Tatonnement Model for Determining Future Market Prices and Quantities for some U.S. Crops, A

Raymond J. Schatzer, Burton C. English, Earl O. Heady
June 1983  [83-WP 3]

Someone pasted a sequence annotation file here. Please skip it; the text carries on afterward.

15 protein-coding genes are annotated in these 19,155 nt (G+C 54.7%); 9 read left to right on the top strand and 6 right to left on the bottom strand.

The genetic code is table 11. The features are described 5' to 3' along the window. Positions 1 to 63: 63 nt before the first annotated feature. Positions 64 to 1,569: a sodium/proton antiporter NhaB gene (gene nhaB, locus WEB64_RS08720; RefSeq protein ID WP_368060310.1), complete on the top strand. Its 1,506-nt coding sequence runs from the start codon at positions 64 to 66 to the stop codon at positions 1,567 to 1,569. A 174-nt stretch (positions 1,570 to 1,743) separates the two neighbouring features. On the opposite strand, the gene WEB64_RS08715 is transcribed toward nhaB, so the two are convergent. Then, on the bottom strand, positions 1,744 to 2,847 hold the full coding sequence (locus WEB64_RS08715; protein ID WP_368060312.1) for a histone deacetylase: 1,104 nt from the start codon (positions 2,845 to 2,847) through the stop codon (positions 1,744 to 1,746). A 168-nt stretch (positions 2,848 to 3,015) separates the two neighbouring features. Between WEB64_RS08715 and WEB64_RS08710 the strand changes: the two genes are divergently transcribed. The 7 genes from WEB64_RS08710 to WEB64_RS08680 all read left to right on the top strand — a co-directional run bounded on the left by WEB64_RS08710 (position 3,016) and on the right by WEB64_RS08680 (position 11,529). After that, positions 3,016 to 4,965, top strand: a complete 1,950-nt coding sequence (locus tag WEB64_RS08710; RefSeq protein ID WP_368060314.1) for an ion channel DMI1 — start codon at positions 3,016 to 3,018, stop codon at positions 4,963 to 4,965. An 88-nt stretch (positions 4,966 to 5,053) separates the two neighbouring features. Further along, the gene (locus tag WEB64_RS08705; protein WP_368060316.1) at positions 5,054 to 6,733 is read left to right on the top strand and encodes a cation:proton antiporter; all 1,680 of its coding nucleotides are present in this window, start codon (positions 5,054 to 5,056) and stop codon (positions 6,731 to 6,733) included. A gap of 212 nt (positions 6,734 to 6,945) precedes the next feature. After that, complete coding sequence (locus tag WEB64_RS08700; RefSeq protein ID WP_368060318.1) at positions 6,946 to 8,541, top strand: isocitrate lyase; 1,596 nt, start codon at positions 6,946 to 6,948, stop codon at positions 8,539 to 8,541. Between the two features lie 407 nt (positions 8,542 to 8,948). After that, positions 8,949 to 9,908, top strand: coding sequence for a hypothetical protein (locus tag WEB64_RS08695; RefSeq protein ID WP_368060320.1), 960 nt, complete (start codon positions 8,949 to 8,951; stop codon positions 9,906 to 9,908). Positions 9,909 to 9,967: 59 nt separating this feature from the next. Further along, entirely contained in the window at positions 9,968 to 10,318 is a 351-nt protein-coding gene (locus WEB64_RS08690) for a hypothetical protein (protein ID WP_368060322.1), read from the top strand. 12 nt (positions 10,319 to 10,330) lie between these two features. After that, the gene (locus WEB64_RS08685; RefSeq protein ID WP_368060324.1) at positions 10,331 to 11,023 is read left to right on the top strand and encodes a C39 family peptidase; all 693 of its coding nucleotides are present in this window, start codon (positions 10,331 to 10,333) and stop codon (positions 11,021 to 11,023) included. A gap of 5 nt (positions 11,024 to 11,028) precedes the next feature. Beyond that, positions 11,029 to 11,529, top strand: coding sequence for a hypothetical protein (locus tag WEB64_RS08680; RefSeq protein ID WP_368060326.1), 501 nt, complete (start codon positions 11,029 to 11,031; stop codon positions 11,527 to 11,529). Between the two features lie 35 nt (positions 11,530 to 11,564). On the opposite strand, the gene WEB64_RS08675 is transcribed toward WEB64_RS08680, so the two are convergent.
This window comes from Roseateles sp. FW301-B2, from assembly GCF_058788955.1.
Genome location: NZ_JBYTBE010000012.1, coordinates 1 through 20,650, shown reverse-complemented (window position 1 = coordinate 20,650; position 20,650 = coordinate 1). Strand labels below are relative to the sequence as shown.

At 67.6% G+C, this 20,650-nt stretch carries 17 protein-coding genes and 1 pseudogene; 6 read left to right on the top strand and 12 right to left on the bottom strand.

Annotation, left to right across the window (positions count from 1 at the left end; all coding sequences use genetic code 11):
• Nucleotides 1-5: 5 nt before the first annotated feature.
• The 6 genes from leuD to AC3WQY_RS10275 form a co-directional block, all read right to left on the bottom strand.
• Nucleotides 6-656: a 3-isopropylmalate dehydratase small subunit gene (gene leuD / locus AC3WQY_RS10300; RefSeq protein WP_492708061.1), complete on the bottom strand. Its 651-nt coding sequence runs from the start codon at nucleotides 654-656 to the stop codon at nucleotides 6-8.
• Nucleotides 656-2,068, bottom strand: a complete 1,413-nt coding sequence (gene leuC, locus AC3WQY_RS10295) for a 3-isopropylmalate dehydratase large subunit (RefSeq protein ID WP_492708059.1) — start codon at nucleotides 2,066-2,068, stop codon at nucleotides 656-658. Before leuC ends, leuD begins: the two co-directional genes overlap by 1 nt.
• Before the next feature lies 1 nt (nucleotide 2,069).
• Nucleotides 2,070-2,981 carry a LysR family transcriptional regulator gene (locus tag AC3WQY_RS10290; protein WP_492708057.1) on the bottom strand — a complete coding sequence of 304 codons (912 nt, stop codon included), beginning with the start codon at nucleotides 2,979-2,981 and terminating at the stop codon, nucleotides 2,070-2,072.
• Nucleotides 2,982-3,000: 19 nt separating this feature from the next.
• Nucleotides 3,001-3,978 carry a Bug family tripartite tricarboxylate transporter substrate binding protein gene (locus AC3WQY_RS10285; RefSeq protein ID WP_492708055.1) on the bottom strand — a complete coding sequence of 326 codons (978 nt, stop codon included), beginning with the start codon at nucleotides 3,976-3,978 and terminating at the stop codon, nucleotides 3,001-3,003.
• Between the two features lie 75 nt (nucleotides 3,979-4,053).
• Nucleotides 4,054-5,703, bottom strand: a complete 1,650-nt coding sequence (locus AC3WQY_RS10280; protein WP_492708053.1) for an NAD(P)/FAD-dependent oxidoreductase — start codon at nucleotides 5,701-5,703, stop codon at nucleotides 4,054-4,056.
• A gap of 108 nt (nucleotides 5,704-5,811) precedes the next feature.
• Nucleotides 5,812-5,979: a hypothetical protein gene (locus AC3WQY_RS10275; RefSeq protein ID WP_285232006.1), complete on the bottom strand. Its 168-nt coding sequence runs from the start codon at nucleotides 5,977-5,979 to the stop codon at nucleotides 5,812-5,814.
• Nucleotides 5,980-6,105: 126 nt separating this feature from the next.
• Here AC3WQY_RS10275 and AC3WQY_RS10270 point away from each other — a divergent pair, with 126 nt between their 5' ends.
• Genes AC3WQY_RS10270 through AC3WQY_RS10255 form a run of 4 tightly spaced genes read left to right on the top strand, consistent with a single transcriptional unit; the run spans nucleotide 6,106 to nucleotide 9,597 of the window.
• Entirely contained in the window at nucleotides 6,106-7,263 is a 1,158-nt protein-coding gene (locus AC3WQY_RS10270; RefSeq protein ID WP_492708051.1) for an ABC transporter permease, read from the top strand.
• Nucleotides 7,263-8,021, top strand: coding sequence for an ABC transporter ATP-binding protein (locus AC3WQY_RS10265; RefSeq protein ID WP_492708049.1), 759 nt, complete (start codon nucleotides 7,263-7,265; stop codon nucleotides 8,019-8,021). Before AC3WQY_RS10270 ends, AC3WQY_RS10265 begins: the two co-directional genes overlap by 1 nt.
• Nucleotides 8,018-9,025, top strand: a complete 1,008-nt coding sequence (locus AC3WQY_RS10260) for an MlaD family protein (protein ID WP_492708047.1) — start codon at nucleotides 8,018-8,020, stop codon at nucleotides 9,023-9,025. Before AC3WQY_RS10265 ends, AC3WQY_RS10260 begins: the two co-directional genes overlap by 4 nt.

People concerned with planning and analysis of the agricultural sector are faced with two general problems which in turn gives rise for two general types of models. One problem involves positive or predictive models which attempt to predict the "real world" as it actually exists based on response functions. Models directed towards these types of predictions are usually based on time series observations and use statistical estimation techniques such as regression equations. The second problem involves normative models, which ask the question: what conditions could prevail if certain conditions and goals were to be met? Frequently, these conditions have never prevailed in the past and time series observations do not exist. Problems of this type cannot be handled by time-series regression models but more nearly involve some type of operations research methods. Specific techniques in the set of possibilities include mathematical programming and systems simulation. Mathematical programming models lend themselves to great detail on spatial characteristics of agriculture that cannot be accomplished with time-series regression models.

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